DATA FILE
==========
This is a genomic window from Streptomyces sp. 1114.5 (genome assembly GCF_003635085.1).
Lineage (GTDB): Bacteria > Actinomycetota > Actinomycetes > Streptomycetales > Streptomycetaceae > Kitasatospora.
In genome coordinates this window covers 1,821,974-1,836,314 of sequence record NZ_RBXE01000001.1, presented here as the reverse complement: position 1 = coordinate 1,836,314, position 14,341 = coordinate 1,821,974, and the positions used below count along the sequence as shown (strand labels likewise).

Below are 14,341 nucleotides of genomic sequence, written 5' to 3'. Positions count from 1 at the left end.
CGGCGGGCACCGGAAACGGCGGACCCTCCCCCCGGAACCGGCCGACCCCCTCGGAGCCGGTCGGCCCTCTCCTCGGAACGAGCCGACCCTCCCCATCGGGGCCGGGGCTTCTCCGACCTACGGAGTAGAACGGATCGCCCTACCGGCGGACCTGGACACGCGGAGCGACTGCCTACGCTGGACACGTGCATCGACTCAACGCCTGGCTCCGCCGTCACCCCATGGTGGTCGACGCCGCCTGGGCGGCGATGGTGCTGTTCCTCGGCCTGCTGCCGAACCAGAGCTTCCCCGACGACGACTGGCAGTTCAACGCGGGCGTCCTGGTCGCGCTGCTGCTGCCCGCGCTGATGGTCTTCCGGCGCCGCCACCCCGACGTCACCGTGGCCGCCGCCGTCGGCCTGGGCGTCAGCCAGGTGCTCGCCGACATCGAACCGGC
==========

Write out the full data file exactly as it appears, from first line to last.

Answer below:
This is a genomic window from Streptomyces sp. 1114.5 (genome assembly GCF_003635085.1).
Lineage (GTDB): Bacteria > Actinomycetota > Actinomycetes > Streptomycetales > Streptomycetaceae > Kitasatospora.
In genome coordinates this window covers 1,821,974-1,836,314 of sequence record NZ_RBXE01000001.1, presented here as the reverse complement: position 1 = coordinate 1,836,314, position 14,341 = coordinate 1,821,974, and the positions used below count along the sequence as shown (strand labels likewise).

Below are 14,341 nucleotides of genomic sequence, written 5' to 3'. Positions count from 1 at the left end.
CGGCGGGCACCGGAAACGGCGGACCCTCCCCCCGGAACCGGCCGACCCCCTCGGAGCCGGTCGGCCCTCTCCTCGGAACGAGCCGACCCTCCCCATCGGGGCCGGGGCTTCTCCGACCTACGGAGTAGAACGGATCGCCCTACCGGCGGACCTGGACACGCGGAGCGACTGCCTACGCTGGACACGTGCATCGACTCAACGCCTGGCTCCGCCGTCACCCCATGGTGGTCGACGCCGCCTGGGCGGCGATGGTGCTGTTCCTCGGCCTGCTGCCGAACCAGAGCTTCCCCGACGACGACTGGCAGTTCAACGCGGGCGTCCTGGTCGCGCTGCTGCTGCCCGCGCTGATGGTCTTCCGGCGCCGCCACCCCGACGTCACCGTGGCCGCCGCCGTCGGCCTGGGCGTCAGCCAGGTGCTCGCCGACATCGAACCGGC